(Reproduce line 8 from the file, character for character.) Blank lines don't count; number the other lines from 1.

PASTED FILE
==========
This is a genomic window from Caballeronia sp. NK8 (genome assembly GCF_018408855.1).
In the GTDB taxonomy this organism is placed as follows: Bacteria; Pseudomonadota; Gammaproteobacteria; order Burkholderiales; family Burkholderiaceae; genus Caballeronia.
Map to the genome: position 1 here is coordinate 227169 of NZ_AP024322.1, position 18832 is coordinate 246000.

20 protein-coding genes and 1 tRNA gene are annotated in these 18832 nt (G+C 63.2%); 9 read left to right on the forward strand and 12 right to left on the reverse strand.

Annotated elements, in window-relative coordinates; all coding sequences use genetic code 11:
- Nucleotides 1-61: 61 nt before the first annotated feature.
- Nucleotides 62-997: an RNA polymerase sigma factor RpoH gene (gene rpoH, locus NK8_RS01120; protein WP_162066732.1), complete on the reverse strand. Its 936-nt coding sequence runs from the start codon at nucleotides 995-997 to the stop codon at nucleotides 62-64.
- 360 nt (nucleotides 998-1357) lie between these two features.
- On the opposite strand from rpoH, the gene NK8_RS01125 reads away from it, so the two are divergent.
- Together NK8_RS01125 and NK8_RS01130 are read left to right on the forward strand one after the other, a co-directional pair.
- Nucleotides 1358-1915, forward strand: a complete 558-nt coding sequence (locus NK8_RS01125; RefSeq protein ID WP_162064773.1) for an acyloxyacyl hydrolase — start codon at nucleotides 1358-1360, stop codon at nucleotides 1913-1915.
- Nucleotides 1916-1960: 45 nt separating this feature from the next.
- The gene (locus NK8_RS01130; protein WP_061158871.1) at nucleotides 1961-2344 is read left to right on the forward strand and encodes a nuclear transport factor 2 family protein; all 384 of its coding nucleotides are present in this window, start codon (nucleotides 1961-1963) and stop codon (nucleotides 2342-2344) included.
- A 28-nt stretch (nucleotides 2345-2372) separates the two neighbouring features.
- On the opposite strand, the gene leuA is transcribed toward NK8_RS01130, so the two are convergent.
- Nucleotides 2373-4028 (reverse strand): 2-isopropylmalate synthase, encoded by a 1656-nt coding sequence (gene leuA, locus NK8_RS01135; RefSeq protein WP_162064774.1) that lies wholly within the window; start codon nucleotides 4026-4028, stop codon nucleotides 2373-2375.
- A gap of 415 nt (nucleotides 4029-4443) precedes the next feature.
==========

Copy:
- 360 nt (nucleotides 998-1357) lie between these two features.